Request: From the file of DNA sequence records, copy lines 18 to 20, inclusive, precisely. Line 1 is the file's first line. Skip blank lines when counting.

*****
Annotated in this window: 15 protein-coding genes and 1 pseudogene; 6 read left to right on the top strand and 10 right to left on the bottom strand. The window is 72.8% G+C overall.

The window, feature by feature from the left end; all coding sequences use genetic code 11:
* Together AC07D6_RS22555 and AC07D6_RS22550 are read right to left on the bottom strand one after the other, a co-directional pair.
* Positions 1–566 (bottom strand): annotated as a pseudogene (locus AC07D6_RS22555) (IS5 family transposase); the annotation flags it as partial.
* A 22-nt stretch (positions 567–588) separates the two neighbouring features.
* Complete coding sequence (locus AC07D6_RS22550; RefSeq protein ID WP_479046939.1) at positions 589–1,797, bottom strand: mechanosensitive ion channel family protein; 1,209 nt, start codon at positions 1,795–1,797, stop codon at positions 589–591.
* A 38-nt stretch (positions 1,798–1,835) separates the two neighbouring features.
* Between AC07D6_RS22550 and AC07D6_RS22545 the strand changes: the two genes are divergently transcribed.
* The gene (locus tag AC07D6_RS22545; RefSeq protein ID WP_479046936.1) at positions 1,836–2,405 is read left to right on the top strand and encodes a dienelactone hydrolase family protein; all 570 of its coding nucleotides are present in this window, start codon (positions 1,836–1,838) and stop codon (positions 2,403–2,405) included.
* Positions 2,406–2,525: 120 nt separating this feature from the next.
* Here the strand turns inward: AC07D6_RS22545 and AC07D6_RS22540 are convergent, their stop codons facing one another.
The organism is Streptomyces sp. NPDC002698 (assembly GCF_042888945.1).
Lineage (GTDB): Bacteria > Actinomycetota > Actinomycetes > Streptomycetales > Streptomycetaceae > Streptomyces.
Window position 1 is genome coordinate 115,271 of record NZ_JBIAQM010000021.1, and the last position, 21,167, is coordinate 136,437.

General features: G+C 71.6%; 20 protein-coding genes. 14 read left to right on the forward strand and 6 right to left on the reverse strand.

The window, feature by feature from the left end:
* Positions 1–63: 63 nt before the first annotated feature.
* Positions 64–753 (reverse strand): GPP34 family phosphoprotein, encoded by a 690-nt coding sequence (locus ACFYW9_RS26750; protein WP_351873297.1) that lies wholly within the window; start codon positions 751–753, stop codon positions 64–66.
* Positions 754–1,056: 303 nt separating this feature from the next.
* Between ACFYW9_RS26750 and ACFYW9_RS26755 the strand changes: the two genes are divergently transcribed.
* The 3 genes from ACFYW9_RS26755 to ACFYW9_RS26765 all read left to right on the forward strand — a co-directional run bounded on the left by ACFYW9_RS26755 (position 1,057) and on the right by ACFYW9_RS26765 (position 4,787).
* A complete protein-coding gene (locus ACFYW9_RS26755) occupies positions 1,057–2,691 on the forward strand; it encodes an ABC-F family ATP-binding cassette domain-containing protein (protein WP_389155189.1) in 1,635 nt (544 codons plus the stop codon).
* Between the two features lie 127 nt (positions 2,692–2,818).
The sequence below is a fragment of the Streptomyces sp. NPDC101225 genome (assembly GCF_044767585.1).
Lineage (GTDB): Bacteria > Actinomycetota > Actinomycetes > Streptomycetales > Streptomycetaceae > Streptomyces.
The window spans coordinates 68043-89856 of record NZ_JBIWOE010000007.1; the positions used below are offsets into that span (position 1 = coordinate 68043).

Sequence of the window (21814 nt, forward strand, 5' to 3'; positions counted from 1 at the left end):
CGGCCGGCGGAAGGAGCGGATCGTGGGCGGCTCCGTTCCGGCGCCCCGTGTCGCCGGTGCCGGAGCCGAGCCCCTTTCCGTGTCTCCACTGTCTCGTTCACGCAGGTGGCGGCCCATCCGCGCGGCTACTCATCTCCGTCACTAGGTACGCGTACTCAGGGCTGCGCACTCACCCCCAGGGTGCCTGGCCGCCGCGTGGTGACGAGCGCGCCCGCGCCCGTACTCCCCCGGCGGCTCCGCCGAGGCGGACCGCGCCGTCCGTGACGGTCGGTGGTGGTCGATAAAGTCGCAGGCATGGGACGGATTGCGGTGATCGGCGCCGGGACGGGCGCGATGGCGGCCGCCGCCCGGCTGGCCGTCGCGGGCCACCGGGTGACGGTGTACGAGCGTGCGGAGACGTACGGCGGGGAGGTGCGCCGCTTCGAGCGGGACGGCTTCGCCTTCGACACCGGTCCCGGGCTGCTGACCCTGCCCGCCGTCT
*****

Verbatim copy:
* Positions 64–753 (reverse strand): GPP34 family phosphoprotein, encoded by a 690-nt coding sequence (locus ACFYW9_RS26750; protein WP_351873297.1) that lies wholly within the window; start codon positions 751–753, stop codon positions 64–66.
* Positions 754–1,056: 303 nt separating this feature from the next.
* Between ACFYW9_RS26750 and ACFYW9_RS26755 the strand changes: the two genes are divergently transcribed.